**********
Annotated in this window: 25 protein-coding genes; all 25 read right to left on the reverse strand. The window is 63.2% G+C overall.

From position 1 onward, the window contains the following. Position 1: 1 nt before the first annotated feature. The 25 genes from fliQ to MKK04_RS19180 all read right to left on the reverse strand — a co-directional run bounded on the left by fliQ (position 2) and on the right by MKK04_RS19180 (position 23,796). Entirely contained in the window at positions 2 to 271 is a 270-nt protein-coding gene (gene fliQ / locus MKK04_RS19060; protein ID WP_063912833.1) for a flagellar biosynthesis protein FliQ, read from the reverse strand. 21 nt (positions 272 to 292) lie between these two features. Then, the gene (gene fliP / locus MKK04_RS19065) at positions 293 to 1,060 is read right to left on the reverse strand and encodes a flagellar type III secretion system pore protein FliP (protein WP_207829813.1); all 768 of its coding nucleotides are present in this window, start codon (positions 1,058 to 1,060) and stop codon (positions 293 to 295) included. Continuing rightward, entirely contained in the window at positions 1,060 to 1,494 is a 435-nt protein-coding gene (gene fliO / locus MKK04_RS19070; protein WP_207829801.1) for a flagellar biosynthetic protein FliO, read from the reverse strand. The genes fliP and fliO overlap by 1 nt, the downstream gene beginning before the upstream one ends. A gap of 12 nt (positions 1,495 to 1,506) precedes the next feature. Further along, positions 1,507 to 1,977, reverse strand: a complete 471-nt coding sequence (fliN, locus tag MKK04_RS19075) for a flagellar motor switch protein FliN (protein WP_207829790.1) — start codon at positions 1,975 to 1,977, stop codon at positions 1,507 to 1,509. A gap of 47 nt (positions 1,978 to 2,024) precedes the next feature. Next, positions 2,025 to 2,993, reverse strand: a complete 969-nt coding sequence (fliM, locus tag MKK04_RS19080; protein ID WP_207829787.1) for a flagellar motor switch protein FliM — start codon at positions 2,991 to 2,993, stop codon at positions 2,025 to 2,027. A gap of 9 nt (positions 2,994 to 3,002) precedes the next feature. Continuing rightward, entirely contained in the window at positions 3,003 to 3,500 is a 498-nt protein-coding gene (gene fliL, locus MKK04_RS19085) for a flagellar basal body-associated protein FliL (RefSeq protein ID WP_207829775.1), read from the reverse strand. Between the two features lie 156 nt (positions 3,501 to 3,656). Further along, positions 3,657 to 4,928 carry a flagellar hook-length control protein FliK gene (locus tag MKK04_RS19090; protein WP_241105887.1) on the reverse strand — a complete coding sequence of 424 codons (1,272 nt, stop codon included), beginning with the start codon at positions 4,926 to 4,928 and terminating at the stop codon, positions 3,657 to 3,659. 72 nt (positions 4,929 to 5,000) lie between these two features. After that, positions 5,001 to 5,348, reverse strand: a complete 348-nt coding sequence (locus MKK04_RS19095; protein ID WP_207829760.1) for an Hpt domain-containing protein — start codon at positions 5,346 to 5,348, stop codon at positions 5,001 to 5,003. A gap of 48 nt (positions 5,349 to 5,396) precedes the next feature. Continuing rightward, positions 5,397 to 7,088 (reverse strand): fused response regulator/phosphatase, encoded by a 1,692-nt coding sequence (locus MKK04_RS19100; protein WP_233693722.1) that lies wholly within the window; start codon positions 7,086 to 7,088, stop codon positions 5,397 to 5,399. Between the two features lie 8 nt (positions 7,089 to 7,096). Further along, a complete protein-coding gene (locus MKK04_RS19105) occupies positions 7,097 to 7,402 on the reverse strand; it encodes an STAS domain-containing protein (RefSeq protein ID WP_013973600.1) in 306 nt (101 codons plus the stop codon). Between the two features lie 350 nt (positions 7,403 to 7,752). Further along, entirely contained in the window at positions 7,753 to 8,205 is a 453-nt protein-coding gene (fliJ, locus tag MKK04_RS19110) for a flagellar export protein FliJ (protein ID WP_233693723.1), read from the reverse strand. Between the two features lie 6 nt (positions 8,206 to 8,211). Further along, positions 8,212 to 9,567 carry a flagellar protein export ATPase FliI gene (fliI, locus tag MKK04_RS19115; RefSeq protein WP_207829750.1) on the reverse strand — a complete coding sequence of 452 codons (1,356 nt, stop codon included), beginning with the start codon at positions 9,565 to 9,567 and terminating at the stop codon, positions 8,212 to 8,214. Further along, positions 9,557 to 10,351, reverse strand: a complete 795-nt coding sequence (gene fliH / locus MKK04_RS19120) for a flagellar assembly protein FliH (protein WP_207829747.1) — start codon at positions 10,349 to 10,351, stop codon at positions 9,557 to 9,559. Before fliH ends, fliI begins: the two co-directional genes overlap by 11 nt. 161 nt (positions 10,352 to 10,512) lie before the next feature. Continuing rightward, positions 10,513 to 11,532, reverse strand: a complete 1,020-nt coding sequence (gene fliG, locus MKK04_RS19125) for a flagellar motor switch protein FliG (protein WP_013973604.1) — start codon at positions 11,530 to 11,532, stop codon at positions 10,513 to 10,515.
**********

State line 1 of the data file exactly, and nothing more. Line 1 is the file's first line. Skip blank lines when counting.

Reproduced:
Annotated in this window: 25 protein-coding genes; all 25 read right to left on the reverse strand. The window is 63.2% G+C overall.